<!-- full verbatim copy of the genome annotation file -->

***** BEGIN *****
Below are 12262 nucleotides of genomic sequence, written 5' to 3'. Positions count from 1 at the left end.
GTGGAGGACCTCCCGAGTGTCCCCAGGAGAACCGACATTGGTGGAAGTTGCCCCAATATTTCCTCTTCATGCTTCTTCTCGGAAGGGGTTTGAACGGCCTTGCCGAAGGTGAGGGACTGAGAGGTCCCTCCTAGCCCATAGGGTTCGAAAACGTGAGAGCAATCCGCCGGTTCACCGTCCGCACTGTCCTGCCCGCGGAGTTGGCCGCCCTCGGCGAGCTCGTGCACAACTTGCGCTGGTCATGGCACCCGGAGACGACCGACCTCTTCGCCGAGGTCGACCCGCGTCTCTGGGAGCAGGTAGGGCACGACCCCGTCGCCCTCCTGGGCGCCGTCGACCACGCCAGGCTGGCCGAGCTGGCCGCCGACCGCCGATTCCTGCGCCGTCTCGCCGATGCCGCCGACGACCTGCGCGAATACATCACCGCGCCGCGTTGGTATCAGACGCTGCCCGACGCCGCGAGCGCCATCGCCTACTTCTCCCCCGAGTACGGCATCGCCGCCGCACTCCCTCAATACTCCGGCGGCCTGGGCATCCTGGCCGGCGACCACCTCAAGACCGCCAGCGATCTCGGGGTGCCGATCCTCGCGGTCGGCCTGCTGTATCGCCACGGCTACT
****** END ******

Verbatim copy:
Below are 12262 nucleotides of genomic sequence, written 5' to 3'. Positions count from 1 at the left end.
GTGGAGGACCTCCCGAGTGTCCCCAGGAGAACCGACATTGGTGGAAGTTGCCCCAATATTTCCTCTTCATGCTTCTTCTCGGAAGGGGTTTGAACGGCCTTGCCGAAGGTGAGGGACTGAGAGGTCCCTCCTAGCCCATAGGGTTCGAAAACGTGAGAGCAATCCGCCGGTTCACCGTCCGCACTGTCCTGCCCGCGGAGTTGGCCGCCCTCGGCGAGCTCGTGCACAACTTGCGCTGGTCATGGCACCCGGAGACGACCGACCTCTTCGCCGAGGTCGACCCGCGTCTCTGGGAGCAGGTAGGGCACGACCCCGTCGCCCTCCTGGGCGCCGTCGACCACGCCAGGCTGGCCGAGCTGGCCGCCGACCGCCGATTCCTGCGCCGTCTCGCCGATGCCGCCGACGACCTGCGCGAATACATCACCGCGCCGCGTTGGTATCAGACGCTGCCCGACGCCGCGAGCGCCATCGCCTACTTCTCCCCCGAGTACGGCATCGCCGCCGCACTCCCTCAATACTCCGGCGGCCTGGGCATCCTGGCCGGCGACCACCTCAAGACCGCCAGCGATCTCGGGGTGCCGATCCTCGCGGTCGGCCTGCTGTATCGCCACGGCTACT